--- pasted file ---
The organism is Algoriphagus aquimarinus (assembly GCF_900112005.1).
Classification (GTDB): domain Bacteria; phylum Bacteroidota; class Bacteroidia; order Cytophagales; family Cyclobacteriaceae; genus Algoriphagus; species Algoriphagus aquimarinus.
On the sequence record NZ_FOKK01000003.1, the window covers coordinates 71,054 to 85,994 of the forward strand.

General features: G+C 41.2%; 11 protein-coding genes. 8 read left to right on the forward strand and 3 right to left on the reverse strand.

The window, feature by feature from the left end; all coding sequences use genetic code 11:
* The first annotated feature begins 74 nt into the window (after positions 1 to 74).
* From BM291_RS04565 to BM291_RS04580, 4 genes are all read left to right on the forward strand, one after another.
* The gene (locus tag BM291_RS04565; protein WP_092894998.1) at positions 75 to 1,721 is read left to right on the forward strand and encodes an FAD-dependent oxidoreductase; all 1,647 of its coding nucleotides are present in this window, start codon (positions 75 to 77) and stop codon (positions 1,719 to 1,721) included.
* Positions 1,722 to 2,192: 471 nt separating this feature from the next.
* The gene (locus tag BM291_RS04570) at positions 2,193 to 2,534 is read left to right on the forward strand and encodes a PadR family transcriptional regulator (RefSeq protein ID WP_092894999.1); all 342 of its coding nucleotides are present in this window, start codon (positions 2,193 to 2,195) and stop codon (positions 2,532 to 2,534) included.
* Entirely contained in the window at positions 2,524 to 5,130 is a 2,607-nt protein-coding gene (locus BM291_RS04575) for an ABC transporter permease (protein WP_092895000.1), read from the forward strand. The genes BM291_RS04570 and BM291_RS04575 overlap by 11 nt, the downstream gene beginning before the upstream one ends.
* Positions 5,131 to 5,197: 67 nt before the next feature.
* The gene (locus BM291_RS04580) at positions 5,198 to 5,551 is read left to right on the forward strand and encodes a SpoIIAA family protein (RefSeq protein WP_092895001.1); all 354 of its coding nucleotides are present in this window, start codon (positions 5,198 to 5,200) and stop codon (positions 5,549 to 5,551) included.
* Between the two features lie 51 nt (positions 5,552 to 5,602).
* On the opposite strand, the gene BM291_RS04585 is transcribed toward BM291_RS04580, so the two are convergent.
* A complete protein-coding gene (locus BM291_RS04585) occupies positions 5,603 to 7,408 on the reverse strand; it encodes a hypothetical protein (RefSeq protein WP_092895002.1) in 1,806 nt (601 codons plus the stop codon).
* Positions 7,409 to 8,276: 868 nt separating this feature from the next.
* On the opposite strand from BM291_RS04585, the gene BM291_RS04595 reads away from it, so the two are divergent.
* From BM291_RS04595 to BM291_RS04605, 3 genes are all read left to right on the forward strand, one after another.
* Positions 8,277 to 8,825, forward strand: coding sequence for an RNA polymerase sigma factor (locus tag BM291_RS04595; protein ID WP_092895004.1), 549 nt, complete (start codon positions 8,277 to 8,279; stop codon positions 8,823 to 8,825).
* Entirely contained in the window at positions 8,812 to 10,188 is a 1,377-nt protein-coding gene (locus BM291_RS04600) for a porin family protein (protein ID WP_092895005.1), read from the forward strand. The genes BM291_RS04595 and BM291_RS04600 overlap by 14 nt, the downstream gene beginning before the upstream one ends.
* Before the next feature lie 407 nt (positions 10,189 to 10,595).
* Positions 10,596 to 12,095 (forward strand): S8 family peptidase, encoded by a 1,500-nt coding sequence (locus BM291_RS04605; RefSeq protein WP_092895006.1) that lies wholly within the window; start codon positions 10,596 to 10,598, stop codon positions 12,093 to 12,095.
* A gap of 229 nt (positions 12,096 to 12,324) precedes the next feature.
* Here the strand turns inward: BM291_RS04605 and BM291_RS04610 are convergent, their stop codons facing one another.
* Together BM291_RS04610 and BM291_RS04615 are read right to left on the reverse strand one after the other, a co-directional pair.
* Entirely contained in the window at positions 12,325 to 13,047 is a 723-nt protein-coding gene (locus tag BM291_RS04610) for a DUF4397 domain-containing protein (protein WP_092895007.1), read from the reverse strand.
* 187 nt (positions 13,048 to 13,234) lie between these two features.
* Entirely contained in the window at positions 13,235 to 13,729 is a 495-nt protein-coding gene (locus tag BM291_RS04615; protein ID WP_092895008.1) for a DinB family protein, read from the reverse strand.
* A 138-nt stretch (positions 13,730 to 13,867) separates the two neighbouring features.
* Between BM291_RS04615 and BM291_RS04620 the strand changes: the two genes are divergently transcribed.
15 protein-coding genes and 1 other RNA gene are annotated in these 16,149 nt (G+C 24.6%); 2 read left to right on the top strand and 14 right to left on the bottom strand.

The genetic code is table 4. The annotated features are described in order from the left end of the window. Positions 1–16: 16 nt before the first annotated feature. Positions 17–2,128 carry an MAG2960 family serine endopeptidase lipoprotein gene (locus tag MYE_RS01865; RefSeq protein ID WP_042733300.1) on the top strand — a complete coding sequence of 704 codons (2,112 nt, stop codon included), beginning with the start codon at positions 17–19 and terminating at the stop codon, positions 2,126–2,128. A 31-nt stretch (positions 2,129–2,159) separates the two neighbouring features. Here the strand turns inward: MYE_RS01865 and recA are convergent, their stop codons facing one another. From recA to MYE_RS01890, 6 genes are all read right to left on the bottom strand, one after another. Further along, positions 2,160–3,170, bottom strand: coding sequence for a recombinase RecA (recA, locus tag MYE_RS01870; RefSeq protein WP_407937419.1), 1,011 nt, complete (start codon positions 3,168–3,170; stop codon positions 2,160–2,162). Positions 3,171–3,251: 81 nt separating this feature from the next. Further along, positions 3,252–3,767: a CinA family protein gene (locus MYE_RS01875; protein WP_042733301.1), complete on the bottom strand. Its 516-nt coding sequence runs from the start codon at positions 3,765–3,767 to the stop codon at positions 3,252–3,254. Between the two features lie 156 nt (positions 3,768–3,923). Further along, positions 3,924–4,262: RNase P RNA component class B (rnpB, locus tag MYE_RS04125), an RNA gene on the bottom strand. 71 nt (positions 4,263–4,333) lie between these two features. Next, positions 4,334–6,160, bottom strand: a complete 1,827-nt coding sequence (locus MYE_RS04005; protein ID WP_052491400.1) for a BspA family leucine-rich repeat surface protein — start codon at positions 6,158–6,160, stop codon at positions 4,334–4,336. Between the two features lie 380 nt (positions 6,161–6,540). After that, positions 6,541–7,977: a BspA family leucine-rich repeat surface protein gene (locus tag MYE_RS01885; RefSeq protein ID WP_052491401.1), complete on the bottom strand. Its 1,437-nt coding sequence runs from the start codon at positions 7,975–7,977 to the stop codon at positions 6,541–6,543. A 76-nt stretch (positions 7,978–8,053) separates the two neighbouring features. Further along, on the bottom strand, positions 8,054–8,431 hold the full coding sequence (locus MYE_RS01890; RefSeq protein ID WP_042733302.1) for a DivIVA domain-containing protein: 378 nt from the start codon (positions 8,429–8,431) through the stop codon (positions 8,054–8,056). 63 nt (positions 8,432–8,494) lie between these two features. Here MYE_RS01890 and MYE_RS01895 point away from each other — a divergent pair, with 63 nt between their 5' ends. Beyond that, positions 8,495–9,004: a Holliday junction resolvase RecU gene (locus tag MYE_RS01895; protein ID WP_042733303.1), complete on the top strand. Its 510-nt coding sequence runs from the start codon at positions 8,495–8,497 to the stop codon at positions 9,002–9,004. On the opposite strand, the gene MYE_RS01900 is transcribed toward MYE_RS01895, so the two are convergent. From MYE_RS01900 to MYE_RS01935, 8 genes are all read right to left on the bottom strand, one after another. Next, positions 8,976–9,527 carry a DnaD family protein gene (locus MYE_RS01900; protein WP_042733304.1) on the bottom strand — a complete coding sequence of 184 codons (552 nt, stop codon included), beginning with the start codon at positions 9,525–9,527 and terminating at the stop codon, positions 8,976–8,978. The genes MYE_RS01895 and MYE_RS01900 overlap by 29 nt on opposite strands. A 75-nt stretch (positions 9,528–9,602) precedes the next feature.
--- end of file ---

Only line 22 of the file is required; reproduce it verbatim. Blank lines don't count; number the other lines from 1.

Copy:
* Before the next feature lie 407 nt (positions 10,189 to 10,595).